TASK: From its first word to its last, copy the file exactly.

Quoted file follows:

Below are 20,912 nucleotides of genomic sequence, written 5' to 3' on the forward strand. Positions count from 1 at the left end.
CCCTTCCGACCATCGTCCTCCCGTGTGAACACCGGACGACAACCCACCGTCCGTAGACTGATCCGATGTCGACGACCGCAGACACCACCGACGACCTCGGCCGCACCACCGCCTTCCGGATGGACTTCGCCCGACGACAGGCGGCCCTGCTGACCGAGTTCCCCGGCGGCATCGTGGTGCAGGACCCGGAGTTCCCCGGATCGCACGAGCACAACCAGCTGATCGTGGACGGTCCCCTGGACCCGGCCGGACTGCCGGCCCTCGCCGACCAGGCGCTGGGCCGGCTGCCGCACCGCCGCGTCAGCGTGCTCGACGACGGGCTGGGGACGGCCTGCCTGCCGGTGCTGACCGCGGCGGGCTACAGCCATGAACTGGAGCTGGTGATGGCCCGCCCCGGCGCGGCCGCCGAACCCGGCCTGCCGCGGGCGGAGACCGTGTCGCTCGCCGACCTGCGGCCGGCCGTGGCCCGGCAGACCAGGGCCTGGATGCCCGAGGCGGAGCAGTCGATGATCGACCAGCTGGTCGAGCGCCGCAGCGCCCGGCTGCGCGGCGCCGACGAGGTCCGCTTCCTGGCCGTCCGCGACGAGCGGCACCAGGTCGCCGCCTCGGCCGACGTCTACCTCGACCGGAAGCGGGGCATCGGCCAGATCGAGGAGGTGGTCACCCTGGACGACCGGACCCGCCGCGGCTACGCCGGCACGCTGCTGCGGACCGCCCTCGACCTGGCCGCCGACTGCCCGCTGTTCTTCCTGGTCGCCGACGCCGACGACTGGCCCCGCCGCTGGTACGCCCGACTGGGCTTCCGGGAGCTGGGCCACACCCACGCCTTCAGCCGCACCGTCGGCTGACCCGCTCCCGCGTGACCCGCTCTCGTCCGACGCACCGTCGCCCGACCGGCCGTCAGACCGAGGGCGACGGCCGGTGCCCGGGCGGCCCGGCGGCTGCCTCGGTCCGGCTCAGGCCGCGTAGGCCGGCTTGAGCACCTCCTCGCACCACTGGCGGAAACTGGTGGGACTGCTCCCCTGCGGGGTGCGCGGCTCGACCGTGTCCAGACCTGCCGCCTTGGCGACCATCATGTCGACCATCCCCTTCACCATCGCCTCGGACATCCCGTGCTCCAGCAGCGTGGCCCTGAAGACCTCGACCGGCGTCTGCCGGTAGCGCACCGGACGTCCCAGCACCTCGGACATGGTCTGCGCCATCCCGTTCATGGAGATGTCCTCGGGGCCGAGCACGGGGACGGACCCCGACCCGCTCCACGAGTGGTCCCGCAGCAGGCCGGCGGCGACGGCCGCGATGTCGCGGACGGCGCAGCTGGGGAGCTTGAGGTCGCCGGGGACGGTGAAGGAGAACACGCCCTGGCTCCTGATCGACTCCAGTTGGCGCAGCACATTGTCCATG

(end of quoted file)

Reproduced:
Below are 20,912 nucleotides of genomic sequence, written 5' to 3' on the forward strand. Positions count from 1 at the left end.
CCCTTCCGACCATCGTCCTCCCGTGTGAACACCGGACGACAACCCACCGTCCGTAGACTGATCCGATGTCGACGACCGCAGACACCACCGACGACCTCGGCCGCACCACCGCCTTCCGGATGGACTTCGCCCGACGACAGGCGGCCCTGCTGACCGAGTTCCCCGGCGGCATCGTGGTGCAGGACCCGGAGTTCCCCGGATCGCACGAGCACAACCAGCTGATCGTGGACGGTCCCCTGGACCCGGCCGGACTGCCGGCCCTCGCCGACCAGGCGCTGGGCCGGCTGCCGCACCGCCGCGTCAGCGTGCTCGACGACGGGCTGGGGACGGCCTGCCTGCCGGTGCTGACCGCGGCGGGCTACAGCCATGAACTGGAGCTGGTGATGGCCCGCCCCGGCGCGGCCGCCGAACCCGGCCTGCCGCGGGCGGAGACCGTGTCGCTCGCCGACCTGCGGCCGGCCGTGGCCCGGCAGACCAGGGCCTGGATGCCCGAGGCGGAGCAGTCGATGATCGACCAGCTGGTCGAGCGCCGCAGCGCCCGGCTGCGCGGCGCCGACGAGGTCCGCTTCCTGGCCGTCCGCGACGAGCGGCACCAGGTCGCCGCCTCGGCCGACGTCTACCTCGACCGGAAGCGGGGCATCGGCCAGATCGAGGAGGTGGTCACCCTGGACGACCGGACCCGCCGCGGCTACGCCGGCACGCTGCTGCGGACCGCCCTCGACCTGGCCGCCGACTGCCCGCTGTTCTTCCTGGTCGCCGACGCCGACGACTGGCCCCGCCGCTGGTACGCCCGACTGGGCTTCCGGGAGCTGGGCCACACCCACGCCTTCAGCCGCACCGTCGGCTGACCCGCTCCCGCGTGACCCGCTCTCGTCCGACGCACCGTCGCCCGACCGGCCGTCAGACCGAGGGCGACGGCCGGTGCCCGGGCGGCCCGGCGGCTGCCTCGGTCCGGCTCAGGCCGCGTAGGCCGGCTTGAGCACCTCCTCGCACCACTGGCGGAAACTGGTGGGACTGCTCCCCTGCGGGGTGCGCGGCTCGACCGTGTCCAGACCTGCCGCCTTGGCGACCATCATGTCGACCATCCCCTTCACCATCGCCTCGGACATCCCGTGCTCCAGCAGCGTGGCCCTGAAGACCTCGACCGGCGTCTGCCGGTAGCGCACCGGACGTCCCAGCACCTCGGACATGGTCTGCGCCATCCCGTTCATGGAGATGTCCTCGGGGCCGAGCACGGGGACGGACCCCGACCCGCTCCACGAGTGGTCCCGCAGCAGGCCGGCGGCGACGGCCGCGATGTCGCGGACGGCGCAGCTGGGGAGCTTGAGGTCGCCGGGGACGGTGAAGGAGAACACGCCCTGGCTCCTGATCGACTCCAGTTGGCGCAGCACATTGTCCATG